Morocco Makes Major Strides in Economic liberalization (Report)

Morocco continues to make notable progress in economic liberalization, according to 2017 Index of Economic Freedom created by the Heritage Foundation and Wall Street Journal.

The North African country, which ranked 8th in Africa and 86th globally, is benefiting from a commitment to economic reforms that encourage a dynamically evolving private sector, says the annual guide, measuring the degree of economic freedom in the world.

The Index covers 12 freedoms – from property rights to financial freedom – in 186 countries.  Algeria, OPEC member, ranked 47th in Africa and 162th in global standings.

The Index of Economic Freedom enables investors and decision-makers to track over two decades of the advancement in economic freedom, prosperity, and opportunity and promote these ideas in their homes, schools, and communities.

In its analysis of Moroccan economy, the document says the policies adopted by Moroccan government to facilitate competitiveness and diversification of the productive base contributed to economic expansion averaging around 4 percent annually over the past five years.

Morocco is a strong reformer in the area of private sector development, adds the document describing the country as a key U.S. ally in the struggle against Islamist terrorism.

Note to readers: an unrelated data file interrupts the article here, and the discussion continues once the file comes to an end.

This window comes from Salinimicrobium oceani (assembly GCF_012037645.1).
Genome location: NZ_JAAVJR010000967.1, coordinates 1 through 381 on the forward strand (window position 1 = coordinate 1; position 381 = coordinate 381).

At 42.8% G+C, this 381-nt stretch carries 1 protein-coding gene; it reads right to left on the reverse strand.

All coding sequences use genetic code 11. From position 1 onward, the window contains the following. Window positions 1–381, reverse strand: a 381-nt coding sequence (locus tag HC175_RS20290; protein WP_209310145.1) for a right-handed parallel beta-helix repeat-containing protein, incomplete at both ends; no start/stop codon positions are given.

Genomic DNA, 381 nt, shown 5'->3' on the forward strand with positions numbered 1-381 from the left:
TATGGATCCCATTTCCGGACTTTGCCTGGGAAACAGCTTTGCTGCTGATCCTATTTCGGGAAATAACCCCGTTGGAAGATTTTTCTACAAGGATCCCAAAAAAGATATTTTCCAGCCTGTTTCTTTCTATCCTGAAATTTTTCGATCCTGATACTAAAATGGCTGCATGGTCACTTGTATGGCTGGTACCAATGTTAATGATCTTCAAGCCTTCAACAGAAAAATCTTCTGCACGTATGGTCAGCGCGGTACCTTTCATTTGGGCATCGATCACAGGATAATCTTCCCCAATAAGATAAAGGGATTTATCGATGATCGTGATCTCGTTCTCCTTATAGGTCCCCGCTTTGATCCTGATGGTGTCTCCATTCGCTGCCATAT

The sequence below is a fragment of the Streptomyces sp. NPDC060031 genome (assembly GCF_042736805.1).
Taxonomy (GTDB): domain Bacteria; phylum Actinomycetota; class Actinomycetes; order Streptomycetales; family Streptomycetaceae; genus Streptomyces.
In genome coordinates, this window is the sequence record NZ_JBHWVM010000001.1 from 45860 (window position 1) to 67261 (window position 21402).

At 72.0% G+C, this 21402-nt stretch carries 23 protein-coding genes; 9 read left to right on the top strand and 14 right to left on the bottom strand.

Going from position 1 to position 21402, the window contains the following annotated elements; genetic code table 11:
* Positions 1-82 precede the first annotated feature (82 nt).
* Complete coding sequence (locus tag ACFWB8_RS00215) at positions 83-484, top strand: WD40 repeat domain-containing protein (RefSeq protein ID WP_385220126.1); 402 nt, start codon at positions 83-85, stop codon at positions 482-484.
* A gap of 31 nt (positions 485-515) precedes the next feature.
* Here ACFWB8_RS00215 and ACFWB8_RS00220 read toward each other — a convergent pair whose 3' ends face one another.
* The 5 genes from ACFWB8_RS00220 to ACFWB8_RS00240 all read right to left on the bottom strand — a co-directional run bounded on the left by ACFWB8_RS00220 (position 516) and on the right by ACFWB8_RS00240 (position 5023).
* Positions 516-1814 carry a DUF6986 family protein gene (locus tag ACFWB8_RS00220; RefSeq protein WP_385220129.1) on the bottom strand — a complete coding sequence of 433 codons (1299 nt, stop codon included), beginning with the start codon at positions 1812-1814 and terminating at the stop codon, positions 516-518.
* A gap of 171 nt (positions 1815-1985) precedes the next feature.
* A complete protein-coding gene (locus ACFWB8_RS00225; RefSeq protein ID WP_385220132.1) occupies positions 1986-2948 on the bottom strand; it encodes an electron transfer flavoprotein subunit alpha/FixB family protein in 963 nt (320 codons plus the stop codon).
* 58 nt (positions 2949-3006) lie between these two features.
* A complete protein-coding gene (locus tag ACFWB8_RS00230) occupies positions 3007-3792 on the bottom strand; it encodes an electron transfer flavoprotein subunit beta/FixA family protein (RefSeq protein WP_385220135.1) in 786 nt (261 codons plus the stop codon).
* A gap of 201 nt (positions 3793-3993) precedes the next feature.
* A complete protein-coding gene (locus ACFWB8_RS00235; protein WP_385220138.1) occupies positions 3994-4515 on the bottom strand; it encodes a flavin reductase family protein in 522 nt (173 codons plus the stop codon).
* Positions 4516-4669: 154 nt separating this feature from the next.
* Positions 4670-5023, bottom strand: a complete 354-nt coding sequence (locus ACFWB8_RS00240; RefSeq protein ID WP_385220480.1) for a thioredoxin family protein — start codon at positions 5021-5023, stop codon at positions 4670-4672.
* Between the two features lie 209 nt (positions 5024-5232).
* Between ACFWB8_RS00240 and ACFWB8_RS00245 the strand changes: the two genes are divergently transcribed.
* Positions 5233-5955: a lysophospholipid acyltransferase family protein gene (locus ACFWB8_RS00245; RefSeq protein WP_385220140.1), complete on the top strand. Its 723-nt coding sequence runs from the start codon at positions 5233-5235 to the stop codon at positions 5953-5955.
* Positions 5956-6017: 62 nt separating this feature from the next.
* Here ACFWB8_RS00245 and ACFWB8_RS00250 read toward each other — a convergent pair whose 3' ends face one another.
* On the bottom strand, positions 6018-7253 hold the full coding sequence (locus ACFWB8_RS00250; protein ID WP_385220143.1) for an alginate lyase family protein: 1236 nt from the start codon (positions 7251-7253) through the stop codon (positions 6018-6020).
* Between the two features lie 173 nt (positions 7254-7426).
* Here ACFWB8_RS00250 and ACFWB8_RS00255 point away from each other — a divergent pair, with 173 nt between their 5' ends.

The 2011 constitutional amendments, which were approved by referendum, increased the power and independence of the Prime Minister and provided greater civil liberties, says the analysis.

In addition to a large tourism industry and a growing manufacturing sector, Morocco’s nascent aeronautics industry has attracted foreign investment, the document adds.

In the Arab world, the region has been suffering in recent years from low economic growth and plagued by a high level of unemployment. Since early 2011, many countries in the region have experienced socioeconomic upheaval or outright conflict, and outcomes have been far from certain. The lives of many ordinary people have yet to change for the better.

Of the Arab Spring economies, Tunisia and Egypt have shown the most encouraging results over the past year. However, Bahrain continues to be on a downward path in terms of economic freedom, and grading of economic freedom for Iraq, Libya, Syria, and Yemen remains suspended because of ongoing violence and unrest.

The United Arab Emirates and Qatar are the region’s two “mostly free” economies. The majority of the Middle East/North Africa region’s 14 economies graded by the Index continue to be rated only “moderately free” or “mostly unfree,” with the Algerian economy categorized as “repressed.”

Structural and institutional problems abound throughout the region, and private sector growth continues to lag far behind levels needed to provide adequate economic opportunities for growing populations.

Despite the outflow of crude oil, actual trade flows remain very low, indicating a lack of economic dynamism. Taken as a whole, the MENA region’s lack of job opportunities remains a serious problem, particularly for younger members of the labor force whose average unemployment rate is close to 25 percent.

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